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Project Abstract: Investigating the effects of seeding rates and lentil seed sizes on diseases, weeds, yields and profitability

The correct seeding rate for different classes is not known as many factors including seed size, plant foliar diseases, and the yield density response of the crop differ between lentil varieties and the environment they are grown in. Research was conducted at multiple locations in Saskatchewan over four years to develop seeding rate recommendations for different seed size classes of lentil that take into account plant diseases, lodging, competition, yield, and economic return.

The research is divided into three experiments.
- The first experiment evaluates disease control methods in combination with seeding rate in three different lentil seed size classes, to determine the impact on plant diseases and yield.
- The second experiment aims to refine the seeding rate recommendations for six classes of lentils under one fungicide regime that attempts to control plant diseases.
- The third experiment is looking at the combined effect of seeding rate and row spacing on seed yield and plant disease in three seed classes of lentil.

The experiments use dominant varieties within each seed class (extra small red, CDC Imperial, TSW 34; small red, CDC Maxim, TSW 40; large red, CDC KR-1, TSW 56; small green, CDC Imvincible, TSW 34; medium green, CDC Imigreen, TSW 57; and large green, CDC 3339-3, TSW 56), common fungicide regimes (None, Headline sprayed once, Headline and Bravo (two separate applications), and Fracture (new biofungicide applied at recommended application rate and timing)), and a wide range of seeding rates (60-320 seeds/m2).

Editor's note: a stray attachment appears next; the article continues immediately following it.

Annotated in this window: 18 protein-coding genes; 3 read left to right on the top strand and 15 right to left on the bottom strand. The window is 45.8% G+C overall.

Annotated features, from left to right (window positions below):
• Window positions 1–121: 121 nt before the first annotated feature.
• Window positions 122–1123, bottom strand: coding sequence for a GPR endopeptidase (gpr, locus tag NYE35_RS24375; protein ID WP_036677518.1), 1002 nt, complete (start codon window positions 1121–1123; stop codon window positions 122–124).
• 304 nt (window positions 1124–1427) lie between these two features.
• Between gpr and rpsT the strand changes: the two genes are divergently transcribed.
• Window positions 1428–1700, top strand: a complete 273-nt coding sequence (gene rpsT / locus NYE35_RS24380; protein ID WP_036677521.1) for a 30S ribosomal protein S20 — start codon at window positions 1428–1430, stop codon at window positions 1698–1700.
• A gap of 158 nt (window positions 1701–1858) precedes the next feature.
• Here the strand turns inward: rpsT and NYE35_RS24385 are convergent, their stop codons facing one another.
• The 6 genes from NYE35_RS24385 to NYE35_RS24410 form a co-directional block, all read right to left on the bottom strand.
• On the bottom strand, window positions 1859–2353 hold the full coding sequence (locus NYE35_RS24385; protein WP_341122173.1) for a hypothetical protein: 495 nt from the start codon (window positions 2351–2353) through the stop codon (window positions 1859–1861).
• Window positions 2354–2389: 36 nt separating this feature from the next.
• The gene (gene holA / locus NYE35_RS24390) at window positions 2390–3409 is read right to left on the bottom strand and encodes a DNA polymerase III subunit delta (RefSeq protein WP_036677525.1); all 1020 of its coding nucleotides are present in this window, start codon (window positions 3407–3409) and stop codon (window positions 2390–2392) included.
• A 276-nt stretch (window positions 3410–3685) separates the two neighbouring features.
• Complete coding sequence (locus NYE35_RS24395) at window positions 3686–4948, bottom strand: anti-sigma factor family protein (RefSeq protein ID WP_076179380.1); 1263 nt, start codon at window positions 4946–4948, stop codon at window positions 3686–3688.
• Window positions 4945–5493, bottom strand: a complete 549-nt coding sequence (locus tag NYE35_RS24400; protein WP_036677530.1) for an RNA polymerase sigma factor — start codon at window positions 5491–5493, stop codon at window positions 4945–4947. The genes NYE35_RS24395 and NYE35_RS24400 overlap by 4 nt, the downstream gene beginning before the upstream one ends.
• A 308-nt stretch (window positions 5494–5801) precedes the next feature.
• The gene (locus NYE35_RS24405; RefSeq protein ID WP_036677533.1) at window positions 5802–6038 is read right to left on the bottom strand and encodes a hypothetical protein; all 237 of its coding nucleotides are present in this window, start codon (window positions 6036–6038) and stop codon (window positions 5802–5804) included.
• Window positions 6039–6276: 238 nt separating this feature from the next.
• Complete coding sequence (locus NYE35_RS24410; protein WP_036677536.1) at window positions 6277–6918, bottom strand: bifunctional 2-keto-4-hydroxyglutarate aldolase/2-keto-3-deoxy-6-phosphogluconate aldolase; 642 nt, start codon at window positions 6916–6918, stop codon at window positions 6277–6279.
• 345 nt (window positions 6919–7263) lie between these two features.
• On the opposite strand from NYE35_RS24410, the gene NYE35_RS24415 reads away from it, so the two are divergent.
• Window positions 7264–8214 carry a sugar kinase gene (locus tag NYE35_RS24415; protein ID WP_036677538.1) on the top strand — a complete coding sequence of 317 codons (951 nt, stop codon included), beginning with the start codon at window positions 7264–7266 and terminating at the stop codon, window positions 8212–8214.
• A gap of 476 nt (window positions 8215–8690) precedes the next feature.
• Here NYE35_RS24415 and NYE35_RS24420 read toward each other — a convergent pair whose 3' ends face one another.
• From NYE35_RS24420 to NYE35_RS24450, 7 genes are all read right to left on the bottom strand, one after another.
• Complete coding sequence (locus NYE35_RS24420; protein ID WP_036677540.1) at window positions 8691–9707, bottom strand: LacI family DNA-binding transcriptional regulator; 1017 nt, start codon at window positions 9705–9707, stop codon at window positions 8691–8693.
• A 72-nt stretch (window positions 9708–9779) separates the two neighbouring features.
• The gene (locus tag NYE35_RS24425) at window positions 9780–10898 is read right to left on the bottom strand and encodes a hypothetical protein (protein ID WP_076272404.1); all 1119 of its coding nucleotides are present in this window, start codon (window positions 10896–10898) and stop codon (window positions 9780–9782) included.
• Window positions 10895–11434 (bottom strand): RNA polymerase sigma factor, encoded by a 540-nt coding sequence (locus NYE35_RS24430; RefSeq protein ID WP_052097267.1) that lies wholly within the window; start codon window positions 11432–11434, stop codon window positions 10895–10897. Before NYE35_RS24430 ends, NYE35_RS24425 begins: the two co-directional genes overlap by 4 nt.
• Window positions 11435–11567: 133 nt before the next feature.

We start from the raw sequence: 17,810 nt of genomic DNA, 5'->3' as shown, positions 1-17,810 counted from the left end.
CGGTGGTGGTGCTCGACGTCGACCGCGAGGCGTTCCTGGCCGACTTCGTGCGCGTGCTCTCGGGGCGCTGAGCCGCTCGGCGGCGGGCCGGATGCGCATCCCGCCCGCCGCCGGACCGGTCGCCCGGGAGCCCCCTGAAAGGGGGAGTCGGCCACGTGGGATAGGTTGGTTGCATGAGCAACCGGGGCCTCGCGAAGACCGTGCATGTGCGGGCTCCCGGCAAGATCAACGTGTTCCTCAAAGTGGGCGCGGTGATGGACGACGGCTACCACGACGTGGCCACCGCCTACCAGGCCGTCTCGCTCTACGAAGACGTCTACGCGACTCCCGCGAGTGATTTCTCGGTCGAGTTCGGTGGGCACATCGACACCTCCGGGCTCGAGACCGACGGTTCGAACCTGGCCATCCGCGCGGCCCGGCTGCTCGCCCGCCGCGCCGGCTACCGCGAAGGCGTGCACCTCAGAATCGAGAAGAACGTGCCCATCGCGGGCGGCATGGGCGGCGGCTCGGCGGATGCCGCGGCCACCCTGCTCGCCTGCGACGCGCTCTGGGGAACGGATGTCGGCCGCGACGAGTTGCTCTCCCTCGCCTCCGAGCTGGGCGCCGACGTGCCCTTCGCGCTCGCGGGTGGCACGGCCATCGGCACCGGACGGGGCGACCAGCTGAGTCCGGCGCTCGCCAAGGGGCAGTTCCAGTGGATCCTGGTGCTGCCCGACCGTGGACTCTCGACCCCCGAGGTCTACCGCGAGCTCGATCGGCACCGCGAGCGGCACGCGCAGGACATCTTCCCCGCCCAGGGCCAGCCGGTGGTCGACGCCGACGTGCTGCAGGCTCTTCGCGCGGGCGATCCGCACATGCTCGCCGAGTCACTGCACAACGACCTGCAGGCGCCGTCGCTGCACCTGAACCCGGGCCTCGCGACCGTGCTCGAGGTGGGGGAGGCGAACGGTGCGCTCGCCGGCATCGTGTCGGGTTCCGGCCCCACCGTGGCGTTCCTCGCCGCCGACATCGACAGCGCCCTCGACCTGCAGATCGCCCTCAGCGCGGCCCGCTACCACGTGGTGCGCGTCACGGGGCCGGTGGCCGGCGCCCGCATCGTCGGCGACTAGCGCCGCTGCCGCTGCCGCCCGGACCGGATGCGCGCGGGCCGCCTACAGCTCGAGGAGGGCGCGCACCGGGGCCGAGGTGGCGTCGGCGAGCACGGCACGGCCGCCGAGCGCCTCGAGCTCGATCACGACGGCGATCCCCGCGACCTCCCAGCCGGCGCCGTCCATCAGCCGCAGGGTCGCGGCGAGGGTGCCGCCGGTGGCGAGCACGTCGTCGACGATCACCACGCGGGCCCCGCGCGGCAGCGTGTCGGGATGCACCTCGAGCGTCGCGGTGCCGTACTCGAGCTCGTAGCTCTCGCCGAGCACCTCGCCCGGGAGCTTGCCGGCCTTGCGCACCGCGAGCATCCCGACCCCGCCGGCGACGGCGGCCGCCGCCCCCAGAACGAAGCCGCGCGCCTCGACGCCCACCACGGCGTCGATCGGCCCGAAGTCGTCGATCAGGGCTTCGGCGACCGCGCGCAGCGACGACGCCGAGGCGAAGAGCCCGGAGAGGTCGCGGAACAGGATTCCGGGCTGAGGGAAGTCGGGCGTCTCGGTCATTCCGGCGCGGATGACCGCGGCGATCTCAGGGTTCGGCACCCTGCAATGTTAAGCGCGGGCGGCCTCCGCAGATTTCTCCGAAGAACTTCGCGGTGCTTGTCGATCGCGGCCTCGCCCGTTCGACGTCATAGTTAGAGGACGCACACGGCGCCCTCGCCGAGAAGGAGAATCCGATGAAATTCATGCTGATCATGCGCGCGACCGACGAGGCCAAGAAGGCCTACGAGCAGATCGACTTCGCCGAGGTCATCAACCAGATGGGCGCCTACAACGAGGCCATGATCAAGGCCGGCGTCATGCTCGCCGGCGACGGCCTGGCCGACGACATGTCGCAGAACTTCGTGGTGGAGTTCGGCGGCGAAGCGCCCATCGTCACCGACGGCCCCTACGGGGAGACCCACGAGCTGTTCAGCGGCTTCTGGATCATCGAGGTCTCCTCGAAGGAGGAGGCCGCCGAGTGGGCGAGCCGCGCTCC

Disease control experiments so far show that applying fungicide sequentially in two applications under environments can increase under an increased seeding rate. The highest seed yields were seen with seeding rates of approximately 200 seeds/m2 in small red lentil class. There is some evidence that small red lentil may require even higher rates than 200 seeds/m2 for optimum yield. Lentil yield was highest with 10-20 cm row spacings, and decreased as row width increased to 30 and 40 cm, regardless of what seeding rate was used.

This study gives mounting evidence that seeding rates for some classes of lentils should be increased when with aggressive fungicide regimes and that , and that narrow row spacings can be used, to optimize lentil yield.

Project lead: Dr. Steve Shirtliffe (306) 966-4959 steve.shirtliffe@usask.ca


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